Thus, the AMRCD Memo that replaced the PMA with AMRCD expressly distinguished between disputes between CPSEs and SLPEs. In case of a dispute between CPSE and SLPE, the Principal Secretary of the State Government Department was to represent the dispute before the AMRCD, clearly implying the ouster of any other form of litigation between CPSEs and SLPEs.
b) The Ambiguity
While it was apparent that disputes between CPSEs and SLPEs were subject to arbitration by explicit consent under the PMA, there was no such consent requirement under the AMRCD. The PMA and the AMRCD were intended to apply to both CPSEs and SLPEs. However, the AMRCD Memo in the cover letter states that all administrative Ministries/ Departments concerned with CPSEs/Port Trust etc. are requested to advise “CPSEs under their administrative control accordingly”. Hence, it was unclear whether the AMRCD Memo and the reference to the AMRCD were binding on State Departments/ Organizations, unlike the PMA Memo, where specific consent extended the application of the PMA to SLPEs.
Subsequently, the DPE through Office Memorandum dated 20.02.2020 (“DPE Extension Memo”) and the DoLA through Office Memorandum dated 28.02.2020 (“LA Extension Memo”) extended the application of the existing AMRCD to all Government Departments/Ministries for the resolution of disputes other than taxation. It is pertinent to note that the DPE Extension Memo not only clarified that the AMRCD should extend to all Ministries/Departments but also stated that the other provisions of the AMRCD guidelines dated 22.05.2018 remain unchanged. Hence, the guidelines continued to distinguish between applicability to (a) disputes amongst CPSEs, and (b) disputes between CPSEs and SLPEs.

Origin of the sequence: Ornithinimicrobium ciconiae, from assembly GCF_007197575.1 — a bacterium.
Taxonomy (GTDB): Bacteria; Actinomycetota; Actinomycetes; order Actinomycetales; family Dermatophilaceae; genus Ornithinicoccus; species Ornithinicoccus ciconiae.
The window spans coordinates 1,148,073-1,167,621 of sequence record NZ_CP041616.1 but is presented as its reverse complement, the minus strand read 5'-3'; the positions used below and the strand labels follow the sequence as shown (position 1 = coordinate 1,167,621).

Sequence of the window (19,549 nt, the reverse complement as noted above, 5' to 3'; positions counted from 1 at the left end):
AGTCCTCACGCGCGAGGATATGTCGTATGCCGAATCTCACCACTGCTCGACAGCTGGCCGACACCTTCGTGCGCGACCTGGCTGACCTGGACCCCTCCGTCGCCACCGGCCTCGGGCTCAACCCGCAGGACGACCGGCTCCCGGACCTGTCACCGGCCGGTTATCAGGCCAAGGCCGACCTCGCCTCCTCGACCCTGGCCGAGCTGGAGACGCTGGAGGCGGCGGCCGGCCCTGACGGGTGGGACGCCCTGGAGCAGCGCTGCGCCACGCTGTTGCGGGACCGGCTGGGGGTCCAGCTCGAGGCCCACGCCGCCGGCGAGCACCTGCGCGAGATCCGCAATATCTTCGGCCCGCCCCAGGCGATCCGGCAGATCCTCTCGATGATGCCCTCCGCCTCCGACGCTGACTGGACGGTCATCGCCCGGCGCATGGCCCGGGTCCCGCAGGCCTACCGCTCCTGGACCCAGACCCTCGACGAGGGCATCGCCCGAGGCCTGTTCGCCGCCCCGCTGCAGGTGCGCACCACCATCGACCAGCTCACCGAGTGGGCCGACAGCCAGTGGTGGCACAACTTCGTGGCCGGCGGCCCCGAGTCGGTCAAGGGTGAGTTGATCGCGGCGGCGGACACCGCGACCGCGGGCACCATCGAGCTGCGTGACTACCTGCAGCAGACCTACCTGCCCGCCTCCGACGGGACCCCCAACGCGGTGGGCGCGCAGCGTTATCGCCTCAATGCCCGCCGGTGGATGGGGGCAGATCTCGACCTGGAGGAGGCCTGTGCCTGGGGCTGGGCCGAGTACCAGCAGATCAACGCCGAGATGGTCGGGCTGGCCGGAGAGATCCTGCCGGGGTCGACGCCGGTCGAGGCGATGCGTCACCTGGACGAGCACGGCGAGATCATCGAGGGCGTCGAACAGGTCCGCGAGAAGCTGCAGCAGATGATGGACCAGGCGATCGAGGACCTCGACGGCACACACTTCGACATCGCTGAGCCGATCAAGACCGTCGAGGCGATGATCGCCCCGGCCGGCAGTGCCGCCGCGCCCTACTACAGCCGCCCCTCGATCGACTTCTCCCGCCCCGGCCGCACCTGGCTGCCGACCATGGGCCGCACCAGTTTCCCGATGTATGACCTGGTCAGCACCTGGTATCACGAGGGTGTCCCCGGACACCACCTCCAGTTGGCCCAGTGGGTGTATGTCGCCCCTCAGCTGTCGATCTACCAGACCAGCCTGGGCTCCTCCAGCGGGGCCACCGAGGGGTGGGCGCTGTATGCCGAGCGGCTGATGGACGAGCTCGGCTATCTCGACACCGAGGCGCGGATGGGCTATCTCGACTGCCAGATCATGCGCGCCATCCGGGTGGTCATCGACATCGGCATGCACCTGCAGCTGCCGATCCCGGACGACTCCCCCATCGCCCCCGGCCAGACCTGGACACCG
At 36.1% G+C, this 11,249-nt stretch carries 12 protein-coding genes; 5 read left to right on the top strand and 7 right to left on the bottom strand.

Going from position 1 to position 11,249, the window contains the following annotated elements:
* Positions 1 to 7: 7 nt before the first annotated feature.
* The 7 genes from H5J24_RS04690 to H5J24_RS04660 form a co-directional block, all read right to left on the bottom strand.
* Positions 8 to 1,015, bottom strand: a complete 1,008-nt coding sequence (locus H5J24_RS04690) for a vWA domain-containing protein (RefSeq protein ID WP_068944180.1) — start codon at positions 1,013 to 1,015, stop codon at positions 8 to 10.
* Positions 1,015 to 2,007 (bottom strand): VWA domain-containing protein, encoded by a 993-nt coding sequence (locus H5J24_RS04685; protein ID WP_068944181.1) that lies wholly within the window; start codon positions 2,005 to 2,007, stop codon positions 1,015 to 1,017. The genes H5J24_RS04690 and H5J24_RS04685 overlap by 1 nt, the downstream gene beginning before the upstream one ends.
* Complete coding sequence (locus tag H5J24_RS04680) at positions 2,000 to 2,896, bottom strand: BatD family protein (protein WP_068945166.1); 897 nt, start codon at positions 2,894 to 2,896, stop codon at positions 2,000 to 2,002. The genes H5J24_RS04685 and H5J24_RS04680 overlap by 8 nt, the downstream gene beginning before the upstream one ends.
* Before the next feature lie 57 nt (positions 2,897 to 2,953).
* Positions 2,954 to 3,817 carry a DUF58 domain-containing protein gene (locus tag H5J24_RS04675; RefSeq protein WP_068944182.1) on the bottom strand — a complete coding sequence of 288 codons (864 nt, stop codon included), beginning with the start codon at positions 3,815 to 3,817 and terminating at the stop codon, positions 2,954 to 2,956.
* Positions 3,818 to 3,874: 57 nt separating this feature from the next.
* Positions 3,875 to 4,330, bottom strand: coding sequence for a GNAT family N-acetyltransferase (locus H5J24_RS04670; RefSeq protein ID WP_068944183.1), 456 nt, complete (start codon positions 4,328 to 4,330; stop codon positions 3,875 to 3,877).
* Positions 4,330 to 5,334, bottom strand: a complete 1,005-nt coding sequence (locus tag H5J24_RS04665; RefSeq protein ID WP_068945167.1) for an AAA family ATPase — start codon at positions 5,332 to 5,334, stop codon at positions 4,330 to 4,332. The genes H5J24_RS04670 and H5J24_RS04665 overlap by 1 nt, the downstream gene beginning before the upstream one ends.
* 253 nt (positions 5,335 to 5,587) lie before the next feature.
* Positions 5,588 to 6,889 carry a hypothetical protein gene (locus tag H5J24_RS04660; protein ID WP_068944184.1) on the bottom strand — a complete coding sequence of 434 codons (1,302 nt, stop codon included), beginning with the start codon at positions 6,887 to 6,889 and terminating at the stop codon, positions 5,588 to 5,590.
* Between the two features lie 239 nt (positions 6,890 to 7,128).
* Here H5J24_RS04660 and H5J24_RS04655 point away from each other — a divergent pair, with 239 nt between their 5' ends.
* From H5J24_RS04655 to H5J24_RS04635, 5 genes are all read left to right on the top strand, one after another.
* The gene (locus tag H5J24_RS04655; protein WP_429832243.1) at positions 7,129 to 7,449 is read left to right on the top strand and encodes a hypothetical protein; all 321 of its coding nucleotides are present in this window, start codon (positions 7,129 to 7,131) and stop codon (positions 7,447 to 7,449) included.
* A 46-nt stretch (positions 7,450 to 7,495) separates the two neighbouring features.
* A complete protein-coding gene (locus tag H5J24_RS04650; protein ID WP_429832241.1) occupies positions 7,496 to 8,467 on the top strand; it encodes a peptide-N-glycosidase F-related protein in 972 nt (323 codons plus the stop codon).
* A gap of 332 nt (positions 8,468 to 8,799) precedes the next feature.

C. Administrative Mechanism for Resolution of Disputes
Thereafter, the DoLA, through Office Memorandum dated 31.03.2020 (“AMRD Memo”), replaced the existing AMRCD with a new mechanism called the Administrative Mechanism for Resolution of Disputes (“AMRD”) and provided detailed guidelines and instructions for the settlement of commercial disputes other than those related to taxation, including the composition of the committees.
D. Reconciling the different Office Memorandums
Interestingly, the distinction between CPSE and SLPE is omitted in the AMRD Memo. Therefore, from a legal point of view, the omission of SLPEs in the AMRD Memo may result in either (a) an interpretation in favour of express intent that the AMRD exclusively applies to CPSEs, or (b) that the distinction as contained in the office memorandums relating to the PMA, as well as the AMRCD, continues to apply.
a) AMRD applies exclusively to CPSEs
If the former interpretation is adopted, the AMRD Memo would apply only to CPSEs and hence, will not apply to disputes between CPSEs and SLPEs. However, the office memorandum relating to the PMA clearly specified that disputes between CPSEs and SLPEs can only be referred to the PMA with express consent by the parties. Without such consent, parties would be entitled to pursue remedies under the commercial agreement or any other applicable law.
b) AMRD applies to CPSEs and SLPEs
However, it is pertinent to note that the DoLA has issued the Settlement Memo, the LA Extension Memo and the AMRD Memo, and all these office memorandums are silent on the distinction between CPSEs and SLPEs. The distinction between CPSEs and SLPEs is only made in the office memorandums issued by the DPE. Therefore, a reasonable view is that the office memorandums issued by the DoLA have a general application and would apply to disputes between CPSEs and SLPEs.
The above view is supported by the specific reference to resolving disputes through a senior officer nominated by the Chief Secretary of the State concerned in the AMRCD Memo, even though the DPE has issued the said office memorandum.
The need for the PMA, as outlined in the PMA Memo, indicates the intent to have a separate mechanism, such as the AMRD, to expedite the settlement of disputes and reduce avoidable expenditures. Since the AMRD Memo replaces the AMRCD with AMRD, and a specific reference was made to the nomination of a person by the Chief Secretary of the State in cases of disputes between CPSEs and SLPEs in the AMRCD Memo, it appears that the AMRD is the appropriate forum for the resolution of disputes between a CPSE and SLPE. Hence, it appears that the DPE Extension Memo and the LA Extension Memo extend the AMRCD to all Ministries/ Departments, and the AMRCD Memo categorically referenced disputes between CPSEs and SLPEs. Thus, the intent of the GoI appears to favour resolving disputes between CPSEs and SLPEs by the AMRD and all other forms of litigation or arbitration are impliedly ousted.